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Understanding And Implementing Password Hashing In NodeJS.

aditya278 profile image Aditya Shukla Updated on ・6 min read

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It is the user's responsibility to have a strong password, but as a developer, it is our responsibility to keep their passwords secured. We've learned it in Cybersecurity 101 - "Never, for the love of god, ever save the password in the form of plain text in your database. Always Hash it before saving". And it makes sense right? Password is a very, if not the most, sensitive and confidential information that a user is trusting the application with. It is possible that they might have the same password on any other platform, maybe even on any banking websites. It would be a disaster if someone else gets hold of the user's password, that too in plain text.

What exactly is Password Hashing?

Hashing basically means to transform the data into a string of fixed length using a hash function. This transformation is irreversible. The process is simple,


It is similar to Encryption, but with one difference i.e. the encrypted text can be decrypted using the Cryptographic keys, but it is nearly impossible to get the original string back by just having the hashed string. You can also call it as "One Way Encryption" just to remember it easily.

Click here to read my article on Medium where I have explained the difference between Encoding, Encryption and Hashing in detail.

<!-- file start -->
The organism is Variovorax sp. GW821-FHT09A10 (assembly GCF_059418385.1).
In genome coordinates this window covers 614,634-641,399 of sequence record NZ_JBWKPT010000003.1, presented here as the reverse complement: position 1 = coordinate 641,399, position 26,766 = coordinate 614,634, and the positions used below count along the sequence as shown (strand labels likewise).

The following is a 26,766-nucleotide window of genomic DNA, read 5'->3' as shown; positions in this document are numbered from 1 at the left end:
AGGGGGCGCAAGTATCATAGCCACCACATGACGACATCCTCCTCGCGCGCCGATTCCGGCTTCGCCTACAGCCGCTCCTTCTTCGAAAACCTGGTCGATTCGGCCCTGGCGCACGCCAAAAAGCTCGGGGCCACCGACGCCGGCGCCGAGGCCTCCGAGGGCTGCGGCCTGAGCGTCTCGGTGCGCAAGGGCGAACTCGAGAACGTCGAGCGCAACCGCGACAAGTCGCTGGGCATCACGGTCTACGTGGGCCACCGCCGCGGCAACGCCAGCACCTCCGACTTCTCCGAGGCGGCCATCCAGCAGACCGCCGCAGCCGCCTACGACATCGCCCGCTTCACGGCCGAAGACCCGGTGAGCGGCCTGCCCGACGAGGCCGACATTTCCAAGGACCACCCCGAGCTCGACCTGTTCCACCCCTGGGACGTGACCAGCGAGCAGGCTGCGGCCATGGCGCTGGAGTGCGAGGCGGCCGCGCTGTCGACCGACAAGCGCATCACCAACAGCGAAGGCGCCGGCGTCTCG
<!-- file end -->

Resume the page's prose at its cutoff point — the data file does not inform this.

Let's Implement a small program to understand it better.

const crypto = require('crypto')

const md5sum = crypto.createHash('md5');
let str = "Hello";

const res = md5sum.update(str).digest('hex');
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In the above code snippet, we have hashed a string using the md5 hashing algorithm in JavaScript.
Please note that, the hashed string that we are getting as the output is unique to the input string "Hello", it is nearly impossible to find any other string producing the same hash.

Just having just a hash only lets you verify the authenticity of the data. What I mean is, if you have the hash function and you pass the plain text through it, you'll get the hash value, and once you compare the generated hash value with what was stored in your database, then only the authenticity of that data can be validated.

But we need more than just that. We also need to verify the originator of the data along with it's authenticity i.e. we want to make sure that the entity passing the plain text to generate the hash for comparison is the same who originally generated it. This way we can make sure that it is the intended user only and not any unknown attacker. For that we use another technique called HMAC (Hash-based Message Authentication Code). This adds an extra layer of security for storing the password.

HMAC uses a Secret key. This secret key is used to create the hash, such that if any other key is used in the same hash function for the same text, the generated hash will be different. This ensures that the hash is being generated by a genuine entity.